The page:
After installing Postgres.app, add the following to your
you can run the package’s programs from the command-line. Replace
the version of PostgreSQL in the Postgres.app you installed:
You can check if the path is set up correctly by typing
which psql at a
Homebrew provides “recipes” for building binaries and packages from source. It provides recipes for the GeoDjango prerequisites on Macintosh computers running macOS. Because Homebrew still builds the software from source, Xcode is required.
$ brew install postgresql
$ brew install postgis
$ brew install gdal
$ brew install libgeoip
William Kyngesburye provides a number of geospatial library binary packages that make it simple to get GeoDjango installed on macOS without compiling them from source. However, Xcode is still necessary for compiling the Python database adapters psycopg2 (for PostGIS).
SpatiaLite users should consult the macOS-specific instructions section after installing the packages for additional instructions.
Download the framework packages for:
- SQLite3 (includes the SpatiaLite library)
Install the packages in the order they are listed above, as the GDAL and SQLite packages require the packages listed before them.
Afterwards, you can also install the KyngChaos binary packages for PostgreSQL and PostGIS.
After installing the binary packages, you’ll want to add the following to
.profile to be able to run the package programs from the command-line:
After you’ve installed the KyngChaos binaries and modified your
psycopg2 may be installed using the following command:
$ pip install psycopg2
If you don’t have
pip, follow the installation instructions to install it.
$ sudo port install postgresql93-server
$ sudo port install geos
$ sudo port install proj
$ sudo port install postgis
$ sudo port install gdal +geos
$ sudo port install libgeoip
You will also have to modify the
PATH in your
that the MacPorts programs are accessible from the command-line:
In addition, add the
DYLD_FALLBACK_LIBRARY_PATH setting so that
the libraries can be found by Python:
Proceed through the following sections sequentially in order to install GeoDjango on Windows.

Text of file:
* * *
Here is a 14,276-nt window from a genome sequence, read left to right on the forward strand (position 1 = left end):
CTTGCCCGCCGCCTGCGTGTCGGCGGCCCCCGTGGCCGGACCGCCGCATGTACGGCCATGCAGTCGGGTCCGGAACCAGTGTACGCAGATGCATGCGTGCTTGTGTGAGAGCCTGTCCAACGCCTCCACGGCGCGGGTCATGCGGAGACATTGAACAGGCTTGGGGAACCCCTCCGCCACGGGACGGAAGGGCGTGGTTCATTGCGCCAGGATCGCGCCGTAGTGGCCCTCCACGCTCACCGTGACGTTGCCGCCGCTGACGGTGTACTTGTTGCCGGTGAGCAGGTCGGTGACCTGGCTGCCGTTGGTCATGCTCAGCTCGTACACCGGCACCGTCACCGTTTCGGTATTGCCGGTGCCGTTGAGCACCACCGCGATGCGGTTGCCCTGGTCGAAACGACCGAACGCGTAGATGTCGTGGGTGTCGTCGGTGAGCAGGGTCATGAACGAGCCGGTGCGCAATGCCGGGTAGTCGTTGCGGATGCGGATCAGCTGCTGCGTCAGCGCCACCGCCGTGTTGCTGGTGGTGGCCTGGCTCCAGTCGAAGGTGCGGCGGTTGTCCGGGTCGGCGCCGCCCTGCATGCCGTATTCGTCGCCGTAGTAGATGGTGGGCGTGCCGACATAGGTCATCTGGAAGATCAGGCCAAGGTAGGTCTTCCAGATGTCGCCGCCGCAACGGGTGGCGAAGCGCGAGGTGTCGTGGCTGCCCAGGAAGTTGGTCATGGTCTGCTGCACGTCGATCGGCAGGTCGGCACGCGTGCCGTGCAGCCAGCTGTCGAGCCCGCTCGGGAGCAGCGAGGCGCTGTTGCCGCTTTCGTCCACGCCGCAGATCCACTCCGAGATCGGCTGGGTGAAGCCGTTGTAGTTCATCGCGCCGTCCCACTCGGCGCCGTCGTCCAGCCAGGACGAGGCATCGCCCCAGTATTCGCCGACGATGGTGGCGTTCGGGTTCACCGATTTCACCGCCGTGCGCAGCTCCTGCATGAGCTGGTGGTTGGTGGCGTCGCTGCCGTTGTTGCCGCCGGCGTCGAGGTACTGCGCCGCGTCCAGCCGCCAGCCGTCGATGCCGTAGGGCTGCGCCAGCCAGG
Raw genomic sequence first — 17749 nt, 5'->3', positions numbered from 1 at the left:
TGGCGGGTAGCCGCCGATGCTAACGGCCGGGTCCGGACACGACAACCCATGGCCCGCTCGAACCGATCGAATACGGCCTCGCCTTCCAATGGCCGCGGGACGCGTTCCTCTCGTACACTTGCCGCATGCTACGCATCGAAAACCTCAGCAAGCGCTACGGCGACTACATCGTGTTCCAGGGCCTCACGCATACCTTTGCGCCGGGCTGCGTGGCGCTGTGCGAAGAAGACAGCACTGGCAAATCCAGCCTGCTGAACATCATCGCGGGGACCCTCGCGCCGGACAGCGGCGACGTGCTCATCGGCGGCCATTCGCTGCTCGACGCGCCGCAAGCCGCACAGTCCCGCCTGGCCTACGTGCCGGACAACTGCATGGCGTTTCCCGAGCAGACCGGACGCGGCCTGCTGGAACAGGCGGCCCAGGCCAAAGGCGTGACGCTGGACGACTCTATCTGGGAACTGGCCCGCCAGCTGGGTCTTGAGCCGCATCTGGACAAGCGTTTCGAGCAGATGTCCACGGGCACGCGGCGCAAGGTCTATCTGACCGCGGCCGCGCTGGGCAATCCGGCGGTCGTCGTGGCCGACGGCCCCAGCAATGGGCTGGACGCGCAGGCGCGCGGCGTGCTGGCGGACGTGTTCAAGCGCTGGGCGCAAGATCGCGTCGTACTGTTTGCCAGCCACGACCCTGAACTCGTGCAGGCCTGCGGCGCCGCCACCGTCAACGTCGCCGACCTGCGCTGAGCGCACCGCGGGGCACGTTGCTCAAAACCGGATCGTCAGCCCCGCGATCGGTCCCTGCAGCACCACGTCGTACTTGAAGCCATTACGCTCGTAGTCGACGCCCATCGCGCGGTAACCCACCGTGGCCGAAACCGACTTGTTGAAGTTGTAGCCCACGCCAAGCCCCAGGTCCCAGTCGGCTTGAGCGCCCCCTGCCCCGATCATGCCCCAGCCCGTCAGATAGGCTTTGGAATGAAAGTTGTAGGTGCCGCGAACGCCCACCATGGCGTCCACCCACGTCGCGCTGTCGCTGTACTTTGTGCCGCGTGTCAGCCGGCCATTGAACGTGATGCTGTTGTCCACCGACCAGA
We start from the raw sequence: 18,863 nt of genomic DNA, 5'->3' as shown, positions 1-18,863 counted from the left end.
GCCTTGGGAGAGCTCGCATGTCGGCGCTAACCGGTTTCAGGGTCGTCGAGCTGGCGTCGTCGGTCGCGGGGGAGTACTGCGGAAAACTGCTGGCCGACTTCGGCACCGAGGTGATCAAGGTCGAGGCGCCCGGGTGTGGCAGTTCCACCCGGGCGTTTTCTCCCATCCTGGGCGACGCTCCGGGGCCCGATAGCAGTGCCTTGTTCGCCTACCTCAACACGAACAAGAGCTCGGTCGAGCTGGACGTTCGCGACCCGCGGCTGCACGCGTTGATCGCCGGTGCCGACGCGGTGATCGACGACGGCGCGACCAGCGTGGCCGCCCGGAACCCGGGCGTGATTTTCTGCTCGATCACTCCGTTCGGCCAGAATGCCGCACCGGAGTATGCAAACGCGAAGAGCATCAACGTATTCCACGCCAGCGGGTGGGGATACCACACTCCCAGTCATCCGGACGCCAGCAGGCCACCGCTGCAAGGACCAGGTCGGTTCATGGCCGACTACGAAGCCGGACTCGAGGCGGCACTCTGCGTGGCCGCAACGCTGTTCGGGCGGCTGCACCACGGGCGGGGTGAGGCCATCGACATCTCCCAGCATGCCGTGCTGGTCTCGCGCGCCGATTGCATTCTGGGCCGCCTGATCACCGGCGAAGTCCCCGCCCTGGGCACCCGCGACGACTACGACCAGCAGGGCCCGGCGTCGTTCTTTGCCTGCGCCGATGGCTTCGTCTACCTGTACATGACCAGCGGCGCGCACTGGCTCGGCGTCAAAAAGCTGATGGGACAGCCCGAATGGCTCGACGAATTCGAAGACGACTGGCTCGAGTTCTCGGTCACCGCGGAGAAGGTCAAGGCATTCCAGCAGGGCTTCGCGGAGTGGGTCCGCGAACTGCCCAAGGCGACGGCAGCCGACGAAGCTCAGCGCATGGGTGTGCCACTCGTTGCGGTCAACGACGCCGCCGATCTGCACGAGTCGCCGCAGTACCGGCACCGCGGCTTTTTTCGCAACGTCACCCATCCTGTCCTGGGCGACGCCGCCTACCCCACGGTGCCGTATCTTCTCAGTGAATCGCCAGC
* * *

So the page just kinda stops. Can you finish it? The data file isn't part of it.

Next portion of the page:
First, download the latest PostgreSQL 9.x installer from the EnterpriseDB website. After downloading, simply run the installer, follow the on-screen directions, and keep the default options unless you know the consequences of changing them.
The PostgreSQL installer creates both a new Windows user to be the
‘postgres service account’ and a
postgres database superuser
You will be prompted once to set the password for both accounts –
make sure to remember it!
When the installer completes, it will ask to launch the Application Stack Builder (ASB) on exit – keep this checked, as it is necessary to install PostGIS.
If installed successfully, the PostgreSQL server will run in the
background each time the system as started as a Windows service.
psql command window.
From within the Application Stack Builder (to run outside of the installer,), select from the drop down menu. Next, expand the menu tree and select .
After clicking next, you will be prompted to select your mirror, PostGIS will be downloaded, and the PostGIS installer will begin. Select only the default options during install (e.g., do not uncheck the option to create a default PostGIS database).
You will be prompted to enter your
postgres database superuser
password in the ‘Database Connection Information’ dialog.
psycopg2 Python module provides the interface between Python and the
PostgreSQL database. Download the latest Windows installer for your version
of Python and PostgreSQL and run using the default settings. 
The OSGeo4W installer makes it simple to install the PROJ.4, GDAL, and GEOS libraries required by GeoDjango. First, download the OSGeo4W installer, and run it. Select and click next. In the ‘Select Packages’ list, ensure that GDAL is selected; MapServer and Apache are also enabled by default, but are not required by GeoDjango and may be unchecked safely. After clicking next, the packages will be automatically downloaded and installed, after which you may exit the installer.
Modify Windows environment¶
In order to use GeoDjango, you will need to add your Python and OSGeo4W
directories to your Windows system
Path, as well as create
PROJ_LIB environment variables. The following set of commands,
cmd.exe, will set this up:
reg ADD "HKLM\SYSTEM\CurrentControlSet\Control\Session Manager\Environment" /v Path /t REG_EXPAND_SZ /f /d "%PATH%"
reg ADD "HKLM\SYSTEM\CurrentControlSet\Control\Session Manager\Environment" /v GDAL_DATA /t REG_EXPAND_SZ /f /d "%GDAL_DATA%"
reg ADD "HKLM\SYSTEM\CurrentControlSet\Control\Session Manager\Environment" /v PROJ_LIB /t REG_EXPAND_SZ /f /d "%PROJ_LIB%"
Administrator privileges are required to execute these commands.
To do this, create a
bat script with the commands, right-click it, and
select . You need to log out and log
back in again for the settings to take effect.
If you customized the Python or OSGeo4W installation directories,
then you will need to modify the